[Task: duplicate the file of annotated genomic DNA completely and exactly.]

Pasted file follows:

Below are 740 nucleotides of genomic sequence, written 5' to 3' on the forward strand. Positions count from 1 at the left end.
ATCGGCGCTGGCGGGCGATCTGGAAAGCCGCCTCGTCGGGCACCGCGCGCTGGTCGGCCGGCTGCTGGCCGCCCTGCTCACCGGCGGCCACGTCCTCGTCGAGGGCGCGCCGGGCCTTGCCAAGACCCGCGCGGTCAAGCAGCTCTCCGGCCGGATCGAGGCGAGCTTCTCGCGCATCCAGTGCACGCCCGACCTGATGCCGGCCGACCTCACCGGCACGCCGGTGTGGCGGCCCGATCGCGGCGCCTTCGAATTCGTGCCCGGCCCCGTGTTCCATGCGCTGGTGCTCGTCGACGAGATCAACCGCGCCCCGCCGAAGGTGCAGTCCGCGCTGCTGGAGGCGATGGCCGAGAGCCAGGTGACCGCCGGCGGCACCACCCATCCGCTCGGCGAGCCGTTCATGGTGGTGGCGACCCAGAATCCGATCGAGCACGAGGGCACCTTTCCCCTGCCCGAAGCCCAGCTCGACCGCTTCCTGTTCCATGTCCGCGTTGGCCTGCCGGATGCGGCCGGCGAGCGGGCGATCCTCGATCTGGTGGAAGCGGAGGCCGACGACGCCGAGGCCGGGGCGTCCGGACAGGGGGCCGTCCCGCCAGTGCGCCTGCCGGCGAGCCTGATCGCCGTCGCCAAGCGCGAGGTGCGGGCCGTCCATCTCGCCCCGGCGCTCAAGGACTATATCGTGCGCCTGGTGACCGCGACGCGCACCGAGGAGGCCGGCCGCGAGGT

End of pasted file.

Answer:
Below are 740 nucleotides of genomic sequence, written 5' to 3' on the forward strand. Positions count from 1 at the left end.
ATCGGCGCTGGCGGGCGATCTGGAAAGCCGCCTCGTCGGGCACCGCGCGCTGGTCGGCCGGCTGCTGGCCGCCCTGCTCACCGGCGGCCACGTCCTCGTCGAGGGCGCGCCGGGCCTTGCCAAGACCCGCGCGGTCAAGCAGCTCTCCGGCCGGATCGAGGCGAGCTTCTCGCGCATCCAGTGCACGCCCGACCTGATGCCGGCCGACCTCACCGGCACGCCGGTGTGGCGGCCCGATCGCGGCGCCTTCGAATTCGTGCCCGGCCCCGTGTTCCATGCGCTGGTGCTCGTCGACGAGATCAACCGCGCCCCGCCGAAGGTGCAGTCCGCGCTGCTGGAGGCGATGGCCGAGAGCCAGGTGACCGCCGGCGGCACCACCCATCCGCTCGGCGAGCCGTTCATGGTGGTGGCGACCCAGAATCCGATCGAGCACGAGGGCACCTTTCCCCTGCCCGAAGCCCAGCTCGACCGCTTCCTGTTCCATGTCCGCGTTGGCCTGCCGGATGCGGCCGGCGAGCGGGCGATCCTCGATCTGGTGGAAGCGGAGGCCGACGACGCCGAGGCCGGGGCGTCCGGACAGGGGGCCGTCCCGCCAGTGCGCCTGCCGGCGAGCCTGATCGCCGTCGCCAAGCGCGAGGTGCGGGCCGTCCATCTCGCCCCGGCGCTCAAGGACTATATCGTGCGCCTGGTGACCGCGACGCGCACCGAGGAGGCCGGCCGCGAGGT